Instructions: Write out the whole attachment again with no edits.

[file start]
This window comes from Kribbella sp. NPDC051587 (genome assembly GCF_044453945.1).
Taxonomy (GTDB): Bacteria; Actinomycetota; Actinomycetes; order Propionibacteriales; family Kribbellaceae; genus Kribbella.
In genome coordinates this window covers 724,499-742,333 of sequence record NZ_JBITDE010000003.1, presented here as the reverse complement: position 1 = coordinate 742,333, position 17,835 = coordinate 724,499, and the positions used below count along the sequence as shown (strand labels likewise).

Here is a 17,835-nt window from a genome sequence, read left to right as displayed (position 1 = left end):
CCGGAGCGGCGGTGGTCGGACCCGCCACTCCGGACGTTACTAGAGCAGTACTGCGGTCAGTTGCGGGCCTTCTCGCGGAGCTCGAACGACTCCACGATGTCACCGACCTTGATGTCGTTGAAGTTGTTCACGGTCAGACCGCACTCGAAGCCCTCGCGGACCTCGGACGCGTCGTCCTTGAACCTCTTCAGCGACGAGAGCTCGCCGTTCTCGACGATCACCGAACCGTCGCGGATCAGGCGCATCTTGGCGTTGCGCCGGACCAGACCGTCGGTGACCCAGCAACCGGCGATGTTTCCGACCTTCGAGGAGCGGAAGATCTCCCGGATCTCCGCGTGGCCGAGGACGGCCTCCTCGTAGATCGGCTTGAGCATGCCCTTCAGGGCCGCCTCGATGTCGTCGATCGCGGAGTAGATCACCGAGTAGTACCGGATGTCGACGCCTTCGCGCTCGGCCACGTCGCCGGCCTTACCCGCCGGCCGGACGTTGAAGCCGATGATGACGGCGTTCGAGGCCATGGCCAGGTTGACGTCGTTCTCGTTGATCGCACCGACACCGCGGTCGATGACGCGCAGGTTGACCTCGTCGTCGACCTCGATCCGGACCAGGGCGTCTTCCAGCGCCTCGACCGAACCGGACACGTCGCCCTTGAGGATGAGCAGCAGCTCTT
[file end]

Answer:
This window comes from Kribbella sp. NPDC051587 (genome assembly GCF_044453945.1).
Taxonomy (GTDB): Bacteria; Actinomycetota; Actinomycetes; order Propionibacteriales; family Kribbellaceae; genus Kribbella.
In genome coordinates this window covers 724,499-742,333 of sequence record NZ_JBITDE010000003.1, presented here as the reverse complement: position 1 = coordinate 742,333, position 17,835 = coordinate 724,499, and the positions used below count along the sequence as shown (strand labels likewise).

Here is a 17,835-nt window from a genome sequence, read left to right as displayed (position 1 = left end):
CCGGAGCGGCGGTGGTCGGACCCGCCACTCCGGACGTTACTAGAGCAGTACTGCGGTCAGTTGCGGGCCTTCTCGCGGAGCTCGAACGACTCCACGATGTCACCGACCTTGATGTCGTTGAAGTTGTTCACGGTCAGACCGCACTCGAAGCCCTCGCGGACCTCGGACGCGTCGTCCTTGAACCTCTTCAGCGACGAGAGCTCGCCGTTCTCGACGATCACCGAACCGTCGCGGATCAGGCGCATCTTGGCGTTGCGCCGGACCAGACCGTCGGTGACCCAGCAACCGGCGATGTTTCCGACCTTCGAGGAGCGGAAGATCTCCCGGATCTCCGCGTGGCCGAGGACGGCCTCCTCGTAGATCGGCTTGAGCATGCCCTTCAGGGCCGCCTCGATGTCGTCGATCGCGGAGTAGATCACCGAGTAGTACCGGATGTCGACGCCTTCGCGCTCGGCCACGTCGCCGGCCTTACCCGCCGGCCGGACGTTGAAGCCGATGATGACGGCGTTCGAGGCCATGGCCAGGTTGACGTCGTTCTCGTTGATCGCACCGACACCGCGGTCGATGACGCGCAGGTTGACCTCGTCGTCGACCTCGATCCGGACCAGGGCGTCTTCCAGCGCCTCGACCGAACCGGACACGTCGCCCTTGAGGATGAGCAGCAGCTCTT